Home Entertainment British cinema comes out to play DAD's ARMY

British cinema comes out to play DAD's ARMY

2 min read


Here’s something you learn when you see British television on home turf: there is a lot of it. So you’d be pardoned for never knowing about Dad’s Army. I didn’t know about it either, but the show was popular enough to warrant a movie…

The original show was about the shenanigans of a British Home Guard unit during World War 2: volunteers who kept the Queen’s home turf safe from eager Nazis and other Axis types. But don’t feel bad if this doesn’t ring a bell: the show’s nine seasons all aired between 1968 and 1977. That’s so long ago that even the old actors in the movie were still young cadets…

Fortunately it appears prior intelligence about Dad’s Army is not a requirement to engage with its new assault. The show has been re-appropriated for a British comedy, lead by the dean of UK film, Bill Nighy. He’s joined by quite a cast, as you can see in this trailer:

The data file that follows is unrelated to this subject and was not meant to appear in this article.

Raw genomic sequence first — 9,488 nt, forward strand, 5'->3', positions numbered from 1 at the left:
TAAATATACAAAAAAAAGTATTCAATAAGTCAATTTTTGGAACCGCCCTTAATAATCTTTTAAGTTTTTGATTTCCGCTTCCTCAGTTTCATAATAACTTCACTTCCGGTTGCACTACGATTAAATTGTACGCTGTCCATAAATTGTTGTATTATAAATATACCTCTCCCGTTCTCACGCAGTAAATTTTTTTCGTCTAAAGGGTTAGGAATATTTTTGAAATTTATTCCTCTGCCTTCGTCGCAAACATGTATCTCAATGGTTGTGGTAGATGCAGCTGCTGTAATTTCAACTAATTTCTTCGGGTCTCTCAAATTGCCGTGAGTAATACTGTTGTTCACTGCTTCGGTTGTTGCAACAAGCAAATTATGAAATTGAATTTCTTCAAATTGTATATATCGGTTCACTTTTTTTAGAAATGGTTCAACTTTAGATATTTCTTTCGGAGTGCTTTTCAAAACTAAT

If an American comedy trailer was this cheesy, you’d know they gave away all the good jokes. That may still be the case, since many British comedies have started to do the same thing (for example, I Give It A Year). But nobody can deliver dry wit, surrealism and slapstick in such a neat package as the Brits.

Dad’s Army was already released in the UK, though critics are divided:

Dad’s Army has received mixed reviews from critics. The film currently has a 38% rating on Rotten Tomatoes, based on 24 reviews, with an average rating of 5.1 On Metacritic, it has a score of 38 out of 100, based on 7 critics, indicating “generally unfavorable reviews”. Sean O’Grady of The Independent gave the film a five star review, remarking that rather than threatening the series’ legacy, it “surpasses the original”, calling it a “well-crafted reproduction” containing all the elements that made the original so clever, durable and loveable. Peter Bradshaw of The Guardian was less convinced, giving it just two stars, arguing that “it’s hard to escape the sinking feeling that this is a waste of talent – and that this is a good-natured, well-meaning but pointless kind of Brit-comedy ancestor worship, paying elaborate homage to a TV show that got it right the first time.”

But maybe the rest of the world, bereft of nostalgia-tinted glasses, might like it more…

Last Updated: February 18, 2016

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